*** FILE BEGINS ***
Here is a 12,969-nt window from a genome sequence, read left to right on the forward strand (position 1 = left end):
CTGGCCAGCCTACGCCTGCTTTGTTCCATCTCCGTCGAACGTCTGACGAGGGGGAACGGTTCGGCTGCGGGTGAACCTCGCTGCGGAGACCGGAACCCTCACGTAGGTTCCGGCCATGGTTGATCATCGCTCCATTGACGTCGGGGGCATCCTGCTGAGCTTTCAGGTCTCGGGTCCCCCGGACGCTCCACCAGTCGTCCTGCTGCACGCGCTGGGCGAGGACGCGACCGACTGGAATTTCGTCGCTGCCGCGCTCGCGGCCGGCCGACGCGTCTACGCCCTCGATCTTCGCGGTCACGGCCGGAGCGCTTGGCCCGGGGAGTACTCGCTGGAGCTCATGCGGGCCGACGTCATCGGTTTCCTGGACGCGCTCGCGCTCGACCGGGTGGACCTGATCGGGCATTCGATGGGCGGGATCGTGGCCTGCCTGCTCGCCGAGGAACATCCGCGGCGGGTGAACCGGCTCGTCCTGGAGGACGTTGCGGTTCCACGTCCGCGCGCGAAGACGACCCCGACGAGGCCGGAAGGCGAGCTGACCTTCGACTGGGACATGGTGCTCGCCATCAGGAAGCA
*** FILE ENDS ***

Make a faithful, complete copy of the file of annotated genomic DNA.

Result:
Here is a 12,969-nt window from a genome sequence, read left to right on the forward strand (position 1 = left end):
CTGGCCAGCCTACGCCTGCTTTGTTCCATCTCCGTCGAACGTCTGACGAGGGGGAACGGTTCGGCTGCGGGTGAACCTCGCTGCGGAGACCGGAACCCTCACGTAGGTTCCGGCCATGGTTGATCATCGCTCCATTGACGTCGGGGGCATCCTGCTGAGCTTTCAGGTCTCGGGTCCCCCGGACGCTCCACCAGTCGTCCTGCTGCACGCGCTGGGCGAGGACGCGACCGACTGGAATTTCGTCGCTGCCGCGCTCGCGGCCGGCCGACGCGTCTACGCCCTCGATCTTCGCGGTCACGGCCGGAGCGCTTGGCCCGGGGAGTACTCGCTGGAGCTCATGCGGGCCGACGTCATCGGTTTCCTGGACGCGCTCGCGCTCGACCGGGTGGACCTGATCGGGCATTCGATGGGCGGGATCGTGGCCTGCCTGCTCGCCGAGGAACATCCGCGGCGGGTGAACCGGCTCGTCCTGGAGGACGTTGCGGTTCCACGTCCGCGCGCGAAGACGACCCCGACGAGGCCGGAAGGCGAGCTGACCTTCGACTGGGACATGGTGCTCGCCATCAGGAAGCA